This leads to a concern that carers may be overloaded with information about their assessment rights from all local authority members of staff that they come into contact with. For this reason clear procedures should be in place to ensure that each carer receives the information they require and that other staff members are aware that this information has been passed on. The use of Single Shared Assessments allays this concern to some extent. This will allow the most relevant professional to co-ordinate an assessment and disseminate the findings to the carer as well as related professionals. In disseminating such information the staff member responsible for co-ordinating the assessment must be aware of data protection legislation regarding the transmission of private information.

This assessment procedure raises further training and procedural requirements to ensure that these legislative changes can be fully implemented. Of particular concern are is the need to ensure that staff are sufficiently trained not only in legislation affecting carers but also on data protection. Staff will also need to be aware of carers' cultural and personal backgrounds and their relationships with the person they are caring for. This may be a problem when dealing with a cared for person who refuses the services that may be offered to them and some level of mediation must be attempted. If this were to be attempted by staff then they would have to be sufficiently trained or at least made aware of suitable family mediation services that could intervene.

For carers of children with disabilities, staff would also need to be aware that if the carers are the parents of these children then they have specific legal obligations that need to be taken into account during the carer assessment.

Young Carers

The legislative changes will provide young carers (those under 18 years of age) with the same right of assessment as adult carers. However there will be a different interpretation of the ‘substantial and regular' definition in respect to their caring responsibilities. The impact on young carers' current and future development is to be taken into account during any assessment. The primary objective of young carer assessments is to safeguard their interests and promote their welfare.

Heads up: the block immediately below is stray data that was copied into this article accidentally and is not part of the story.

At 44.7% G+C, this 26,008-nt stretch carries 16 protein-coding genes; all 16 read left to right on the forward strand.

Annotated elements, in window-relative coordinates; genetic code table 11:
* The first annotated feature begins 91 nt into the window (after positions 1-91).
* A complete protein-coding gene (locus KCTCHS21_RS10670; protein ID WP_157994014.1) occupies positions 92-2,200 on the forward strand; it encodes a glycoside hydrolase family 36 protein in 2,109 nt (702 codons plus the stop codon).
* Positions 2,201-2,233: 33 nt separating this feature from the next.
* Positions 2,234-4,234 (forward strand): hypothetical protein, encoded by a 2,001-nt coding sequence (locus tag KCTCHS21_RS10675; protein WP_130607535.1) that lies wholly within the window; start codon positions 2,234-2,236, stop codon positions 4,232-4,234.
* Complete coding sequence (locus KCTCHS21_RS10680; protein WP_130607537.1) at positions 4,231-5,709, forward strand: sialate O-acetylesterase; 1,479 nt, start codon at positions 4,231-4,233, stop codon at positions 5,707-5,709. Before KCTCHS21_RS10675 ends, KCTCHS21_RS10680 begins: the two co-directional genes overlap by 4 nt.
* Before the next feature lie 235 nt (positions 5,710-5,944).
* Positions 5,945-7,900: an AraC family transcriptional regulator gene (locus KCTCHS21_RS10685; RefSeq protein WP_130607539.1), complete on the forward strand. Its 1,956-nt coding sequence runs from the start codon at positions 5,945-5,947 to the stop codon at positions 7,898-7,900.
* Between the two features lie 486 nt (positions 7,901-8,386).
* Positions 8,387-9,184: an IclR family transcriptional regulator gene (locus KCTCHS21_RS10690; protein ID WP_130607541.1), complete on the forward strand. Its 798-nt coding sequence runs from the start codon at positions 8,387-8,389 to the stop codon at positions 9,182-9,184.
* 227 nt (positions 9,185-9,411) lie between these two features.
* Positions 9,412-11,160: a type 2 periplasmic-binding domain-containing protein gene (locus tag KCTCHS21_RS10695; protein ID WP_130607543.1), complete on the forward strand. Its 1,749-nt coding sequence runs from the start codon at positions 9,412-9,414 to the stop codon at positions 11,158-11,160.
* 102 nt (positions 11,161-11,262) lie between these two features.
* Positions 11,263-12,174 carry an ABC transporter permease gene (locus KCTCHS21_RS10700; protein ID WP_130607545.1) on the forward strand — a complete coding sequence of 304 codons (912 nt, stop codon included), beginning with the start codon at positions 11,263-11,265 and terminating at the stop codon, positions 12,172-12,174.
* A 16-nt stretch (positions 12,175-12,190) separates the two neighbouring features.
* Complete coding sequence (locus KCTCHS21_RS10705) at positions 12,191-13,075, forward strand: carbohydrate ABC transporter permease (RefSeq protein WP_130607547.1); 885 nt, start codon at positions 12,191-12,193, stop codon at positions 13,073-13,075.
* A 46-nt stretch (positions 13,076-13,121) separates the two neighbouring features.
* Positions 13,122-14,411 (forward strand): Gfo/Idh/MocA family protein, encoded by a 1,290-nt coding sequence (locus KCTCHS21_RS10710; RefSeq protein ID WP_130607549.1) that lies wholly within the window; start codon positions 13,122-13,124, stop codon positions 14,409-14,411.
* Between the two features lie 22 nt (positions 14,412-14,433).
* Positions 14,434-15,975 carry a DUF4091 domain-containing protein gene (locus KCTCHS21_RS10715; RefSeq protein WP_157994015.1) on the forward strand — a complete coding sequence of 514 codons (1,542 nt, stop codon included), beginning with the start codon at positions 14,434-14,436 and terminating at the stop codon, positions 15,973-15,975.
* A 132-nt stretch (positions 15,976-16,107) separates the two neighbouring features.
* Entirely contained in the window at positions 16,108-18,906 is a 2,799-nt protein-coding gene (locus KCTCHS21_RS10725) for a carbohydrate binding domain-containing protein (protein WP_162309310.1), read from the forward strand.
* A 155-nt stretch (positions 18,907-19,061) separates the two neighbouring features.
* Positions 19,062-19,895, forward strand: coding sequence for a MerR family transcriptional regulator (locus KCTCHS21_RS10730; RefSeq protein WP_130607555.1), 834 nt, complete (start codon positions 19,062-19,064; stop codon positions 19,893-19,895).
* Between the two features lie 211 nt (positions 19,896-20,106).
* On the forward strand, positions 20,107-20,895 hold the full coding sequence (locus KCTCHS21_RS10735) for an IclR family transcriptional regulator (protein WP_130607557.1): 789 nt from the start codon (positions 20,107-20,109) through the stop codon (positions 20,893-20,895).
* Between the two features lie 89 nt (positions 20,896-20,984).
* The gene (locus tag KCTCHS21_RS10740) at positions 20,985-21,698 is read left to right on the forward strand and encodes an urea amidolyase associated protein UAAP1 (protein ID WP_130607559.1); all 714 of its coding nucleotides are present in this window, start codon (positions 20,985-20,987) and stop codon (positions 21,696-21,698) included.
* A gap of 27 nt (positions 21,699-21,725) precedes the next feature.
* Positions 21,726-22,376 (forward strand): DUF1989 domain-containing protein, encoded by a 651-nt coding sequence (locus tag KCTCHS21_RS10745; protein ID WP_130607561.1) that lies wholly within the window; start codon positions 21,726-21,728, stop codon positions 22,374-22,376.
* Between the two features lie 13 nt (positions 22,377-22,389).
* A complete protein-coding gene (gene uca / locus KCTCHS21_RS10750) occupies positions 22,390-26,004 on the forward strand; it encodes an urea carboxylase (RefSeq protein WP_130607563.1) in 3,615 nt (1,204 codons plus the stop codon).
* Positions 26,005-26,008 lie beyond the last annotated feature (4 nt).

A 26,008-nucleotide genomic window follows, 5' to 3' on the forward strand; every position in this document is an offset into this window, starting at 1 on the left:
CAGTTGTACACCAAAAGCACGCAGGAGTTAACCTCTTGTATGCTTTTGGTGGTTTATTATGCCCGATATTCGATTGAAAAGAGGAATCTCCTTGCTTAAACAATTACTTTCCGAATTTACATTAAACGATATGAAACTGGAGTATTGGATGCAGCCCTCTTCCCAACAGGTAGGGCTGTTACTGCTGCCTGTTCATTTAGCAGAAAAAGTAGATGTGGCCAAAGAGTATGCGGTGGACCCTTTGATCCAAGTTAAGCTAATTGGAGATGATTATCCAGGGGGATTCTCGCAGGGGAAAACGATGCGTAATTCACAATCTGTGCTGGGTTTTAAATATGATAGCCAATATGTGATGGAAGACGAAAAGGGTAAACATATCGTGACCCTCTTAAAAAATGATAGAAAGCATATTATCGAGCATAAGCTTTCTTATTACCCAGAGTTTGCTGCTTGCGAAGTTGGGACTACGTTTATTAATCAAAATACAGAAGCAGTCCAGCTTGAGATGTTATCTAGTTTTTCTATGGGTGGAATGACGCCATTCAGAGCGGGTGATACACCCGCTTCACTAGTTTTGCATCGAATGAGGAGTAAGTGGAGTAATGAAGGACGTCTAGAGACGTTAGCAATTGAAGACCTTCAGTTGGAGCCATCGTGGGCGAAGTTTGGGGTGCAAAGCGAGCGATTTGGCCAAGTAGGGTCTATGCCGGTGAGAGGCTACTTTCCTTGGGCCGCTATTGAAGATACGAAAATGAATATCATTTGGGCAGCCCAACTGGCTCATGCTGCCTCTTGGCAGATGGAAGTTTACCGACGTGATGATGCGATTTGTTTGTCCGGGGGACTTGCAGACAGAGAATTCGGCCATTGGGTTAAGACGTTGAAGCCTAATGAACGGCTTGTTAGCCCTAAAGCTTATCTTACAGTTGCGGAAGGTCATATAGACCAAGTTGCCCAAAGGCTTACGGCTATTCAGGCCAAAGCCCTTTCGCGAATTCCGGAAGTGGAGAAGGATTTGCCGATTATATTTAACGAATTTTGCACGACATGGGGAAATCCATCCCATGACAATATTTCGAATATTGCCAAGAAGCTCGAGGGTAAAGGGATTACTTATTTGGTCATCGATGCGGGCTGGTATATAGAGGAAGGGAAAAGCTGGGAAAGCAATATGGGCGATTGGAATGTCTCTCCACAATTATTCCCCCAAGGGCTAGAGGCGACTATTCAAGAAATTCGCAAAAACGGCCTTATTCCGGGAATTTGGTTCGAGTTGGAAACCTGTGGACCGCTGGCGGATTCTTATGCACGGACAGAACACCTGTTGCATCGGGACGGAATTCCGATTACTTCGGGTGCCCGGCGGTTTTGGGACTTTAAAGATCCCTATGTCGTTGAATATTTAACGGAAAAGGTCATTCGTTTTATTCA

All of these issues will have to be taken into account in the training of local authority staff who come into contact with young carers, whether in providing them with information on the new legislative changes or in caring out their assessments. Further resources such as access to family mediation services etc will also have to be available in order to ensure this legislation is fully implemented.


NHS Carer Information Strategies

The legislation provides Scottish Ministers with a new power to require NHS Boards to prepare and submit to them a ‘carer information strategy', setting out how the Board will inform carers who appear to them to be ‘substantial and regular' of their potential right to an assessment. Scottish Ministers may specify the date for submitting the strategy, the form and extent of the strategy, and the consultation that the Board must undertake in preparing it. NHS Boards must also provide a copy of their carer information strategy to any person who requests it.

The introduction of these strategies will place similar requirements on staff working in the NHS as those in local authorities. It is also important to note that carers are more likely to present themselves in a health care setting before they make contact with local authority departments. As with local authority staff, there will have to be sufficient training and procedures put in place. It will also be important that NHS Boards develop strategies in close co-operation with local authorities and other agencies, in order to minimise duplication of resources.


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For Further Information Please Contact:

Matt Smith, Scottish Secretary
14, West Campbell Street,
Glasgow G2 6RX

Tel 0141-332 0006 Fax 0141 342 2835

e-mail matt.smith@unison.co.uk